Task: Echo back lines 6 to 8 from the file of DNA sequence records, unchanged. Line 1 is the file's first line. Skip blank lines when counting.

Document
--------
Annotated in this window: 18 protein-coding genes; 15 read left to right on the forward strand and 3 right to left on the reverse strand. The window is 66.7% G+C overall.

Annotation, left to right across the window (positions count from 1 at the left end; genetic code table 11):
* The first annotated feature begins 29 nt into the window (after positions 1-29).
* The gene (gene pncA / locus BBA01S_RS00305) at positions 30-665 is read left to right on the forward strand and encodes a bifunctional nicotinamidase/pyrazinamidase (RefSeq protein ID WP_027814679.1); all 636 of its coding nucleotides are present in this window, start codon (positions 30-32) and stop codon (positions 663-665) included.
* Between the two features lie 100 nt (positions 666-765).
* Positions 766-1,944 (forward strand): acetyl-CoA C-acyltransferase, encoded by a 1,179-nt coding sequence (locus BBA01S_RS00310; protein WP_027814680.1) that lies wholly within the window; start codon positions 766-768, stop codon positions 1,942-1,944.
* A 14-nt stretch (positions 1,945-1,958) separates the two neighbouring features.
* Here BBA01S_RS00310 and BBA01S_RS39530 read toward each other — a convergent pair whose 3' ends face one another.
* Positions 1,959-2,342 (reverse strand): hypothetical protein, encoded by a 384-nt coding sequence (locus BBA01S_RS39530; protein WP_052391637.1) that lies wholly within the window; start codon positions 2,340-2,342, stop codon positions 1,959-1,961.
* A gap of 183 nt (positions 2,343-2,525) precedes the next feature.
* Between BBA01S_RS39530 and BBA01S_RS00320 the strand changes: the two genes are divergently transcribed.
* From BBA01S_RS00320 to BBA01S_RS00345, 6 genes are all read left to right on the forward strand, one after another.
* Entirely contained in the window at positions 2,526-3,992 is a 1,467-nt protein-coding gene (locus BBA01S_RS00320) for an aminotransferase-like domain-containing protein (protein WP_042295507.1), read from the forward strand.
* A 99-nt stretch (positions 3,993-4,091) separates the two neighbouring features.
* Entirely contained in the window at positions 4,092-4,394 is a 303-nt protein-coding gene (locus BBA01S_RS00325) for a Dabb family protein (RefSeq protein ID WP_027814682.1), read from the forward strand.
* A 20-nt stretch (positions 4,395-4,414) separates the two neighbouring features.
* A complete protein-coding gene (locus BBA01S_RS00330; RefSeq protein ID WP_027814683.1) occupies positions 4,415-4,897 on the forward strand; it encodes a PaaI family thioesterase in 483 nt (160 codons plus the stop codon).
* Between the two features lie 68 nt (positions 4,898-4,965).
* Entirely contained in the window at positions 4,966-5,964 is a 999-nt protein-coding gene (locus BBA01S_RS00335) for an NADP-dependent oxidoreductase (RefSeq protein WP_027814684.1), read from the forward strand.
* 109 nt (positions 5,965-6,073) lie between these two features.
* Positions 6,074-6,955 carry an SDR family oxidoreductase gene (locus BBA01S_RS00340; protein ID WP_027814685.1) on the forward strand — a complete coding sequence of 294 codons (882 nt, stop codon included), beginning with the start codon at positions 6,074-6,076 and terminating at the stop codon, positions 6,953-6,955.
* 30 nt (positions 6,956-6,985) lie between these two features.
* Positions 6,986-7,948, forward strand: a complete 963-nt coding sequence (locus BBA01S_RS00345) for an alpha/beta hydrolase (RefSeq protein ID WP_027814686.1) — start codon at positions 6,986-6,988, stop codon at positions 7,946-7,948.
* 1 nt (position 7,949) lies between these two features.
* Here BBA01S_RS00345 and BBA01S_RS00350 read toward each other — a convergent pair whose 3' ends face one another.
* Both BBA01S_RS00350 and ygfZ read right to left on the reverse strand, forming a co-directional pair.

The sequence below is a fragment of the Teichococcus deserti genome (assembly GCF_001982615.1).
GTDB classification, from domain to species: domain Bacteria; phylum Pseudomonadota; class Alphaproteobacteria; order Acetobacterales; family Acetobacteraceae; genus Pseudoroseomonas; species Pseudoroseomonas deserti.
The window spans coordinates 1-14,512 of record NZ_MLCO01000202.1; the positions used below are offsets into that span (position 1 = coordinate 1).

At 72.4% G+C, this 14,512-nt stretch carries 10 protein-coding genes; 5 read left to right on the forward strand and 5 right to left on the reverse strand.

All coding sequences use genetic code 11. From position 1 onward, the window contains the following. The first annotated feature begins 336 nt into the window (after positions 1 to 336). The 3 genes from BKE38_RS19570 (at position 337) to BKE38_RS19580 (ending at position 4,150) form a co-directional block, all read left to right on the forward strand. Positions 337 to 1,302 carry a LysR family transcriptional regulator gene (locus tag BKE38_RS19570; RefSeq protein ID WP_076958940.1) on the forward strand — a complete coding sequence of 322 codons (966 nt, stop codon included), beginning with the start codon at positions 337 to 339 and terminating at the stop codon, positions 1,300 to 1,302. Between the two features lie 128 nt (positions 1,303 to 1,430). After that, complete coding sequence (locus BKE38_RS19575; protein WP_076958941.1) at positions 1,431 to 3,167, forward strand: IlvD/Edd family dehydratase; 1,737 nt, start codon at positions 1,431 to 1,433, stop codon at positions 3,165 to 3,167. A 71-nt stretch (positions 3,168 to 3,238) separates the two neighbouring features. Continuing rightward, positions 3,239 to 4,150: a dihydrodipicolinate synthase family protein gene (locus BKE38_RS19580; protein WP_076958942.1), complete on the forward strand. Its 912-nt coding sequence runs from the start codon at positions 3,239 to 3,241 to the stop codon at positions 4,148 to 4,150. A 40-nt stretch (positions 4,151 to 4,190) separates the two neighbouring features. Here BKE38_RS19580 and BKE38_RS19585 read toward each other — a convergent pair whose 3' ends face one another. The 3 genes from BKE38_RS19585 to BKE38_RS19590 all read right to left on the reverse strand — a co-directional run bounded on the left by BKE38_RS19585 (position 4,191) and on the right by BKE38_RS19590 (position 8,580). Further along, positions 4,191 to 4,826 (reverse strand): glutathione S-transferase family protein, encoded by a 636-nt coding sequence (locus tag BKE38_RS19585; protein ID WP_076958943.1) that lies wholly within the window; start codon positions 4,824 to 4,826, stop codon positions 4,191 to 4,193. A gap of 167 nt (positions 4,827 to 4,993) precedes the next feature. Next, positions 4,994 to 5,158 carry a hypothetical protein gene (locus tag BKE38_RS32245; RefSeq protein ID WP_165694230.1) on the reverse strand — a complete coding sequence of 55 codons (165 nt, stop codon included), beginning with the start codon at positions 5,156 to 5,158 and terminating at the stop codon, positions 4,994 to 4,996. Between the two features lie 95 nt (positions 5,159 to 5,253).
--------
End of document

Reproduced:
* Positions 766-1,944 (forward strand): acetyl-CoA C-acyltransferase, encoded by a 1,179-nt coding sequence (locus BBA01S_RS00310; protein WP_027814680.1) that lies wholly within the window; start codon positions 766-768, stop codon positions 1,942-1,944.
* A 14-nt stretch (positions 1,945-1,958) separates the two neighbouring features.
* Here BBA01S_RS00310 and BBA01S_RS39530 read toward each other — a convergent pair whose 3' ends face one another.